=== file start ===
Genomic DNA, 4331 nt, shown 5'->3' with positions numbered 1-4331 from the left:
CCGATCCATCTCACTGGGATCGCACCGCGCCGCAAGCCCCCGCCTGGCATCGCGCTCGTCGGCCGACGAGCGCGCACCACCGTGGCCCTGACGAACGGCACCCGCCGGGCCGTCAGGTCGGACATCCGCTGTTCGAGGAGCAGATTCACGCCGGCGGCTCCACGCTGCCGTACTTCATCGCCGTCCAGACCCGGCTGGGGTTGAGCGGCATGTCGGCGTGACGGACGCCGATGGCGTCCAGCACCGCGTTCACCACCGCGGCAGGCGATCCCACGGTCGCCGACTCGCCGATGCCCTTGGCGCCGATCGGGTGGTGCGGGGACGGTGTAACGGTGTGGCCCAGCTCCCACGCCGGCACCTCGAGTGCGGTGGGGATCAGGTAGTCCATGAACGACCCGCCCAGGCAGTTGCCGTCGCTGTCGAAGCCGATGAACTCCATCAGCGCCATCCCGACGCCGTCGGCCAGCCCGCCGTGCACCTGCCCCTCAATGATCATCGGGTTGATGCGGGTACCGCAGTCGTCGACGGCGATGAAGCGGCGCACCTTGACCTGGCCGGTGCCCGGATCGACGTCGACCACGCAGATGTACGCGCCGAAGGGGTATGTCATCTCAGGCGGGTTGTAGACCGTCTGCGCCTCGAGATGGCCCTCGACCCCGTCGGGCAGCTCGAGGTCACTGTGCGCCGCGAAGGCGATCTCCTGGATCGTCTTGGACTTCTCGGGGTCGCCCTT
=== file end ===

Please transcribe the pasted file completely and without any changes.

Genomic DNA, 4331 nt, shown 5'->3' with positions numbered 1-4331 from the left:
CCGATCCATCTCACTGGGATCGCACCGCGCCGCAAGCCCCCGCCTGGCATCGCGCTCGTCGGCCGACGAGCGCGCACCACCGTGGCCCTGACGAACGGCACCCGCCGGGCCGTCAGGTCGGACATCCGCTGTTCGAGGAGCAGATTCACGCCGGCGGCTCCACGCTGCCGTACTTCATCGCCGTCCAGACCCGGCTGGGGTTGAGCGGCATGTCGGCGTGACGGACGCCGATGGCGTCCAGCACCGCGTTCACCACCGCGGCAGGCGATCCCACGGTCGCCGACTCGCCGATGCCCTTGGCGCCGATCGGGTGGTGCGGGGACGGTGTAACGGTGTGGCCCAGCTCCCACGCCGGCACCTCGAGTGCGGTGGGGATCAGGTAGTCCATGAACGACCCGCCCAGGCAGTTGCCGTCGCTGTCGAAGCCGATGAACTCCATCAGCGCCATCCCGACGCCGTCGGCCAGCCCGCCGTGCACCTGCCCCTCAATGATCATCGGGTTGATGCGGGTACCGCAGTCGTCGACGGCGATGAAGCGGCGCACCTTGACCTGGCCGGTGCCCGGATCGACGTCGACCACGCAGATGTACGCGCCGAAGGGGTATGTCATCTCAGGCGGGTTGTAGACCGTCTGCGCCTCGAGATGGCCCTCGACCCCGTCGGGCAGCTCGAGGTCACTGTGCGCCGCGAAGGCGATCTCCTGGATCGTCTTGGACTTCTCGGGGTCGCCCTT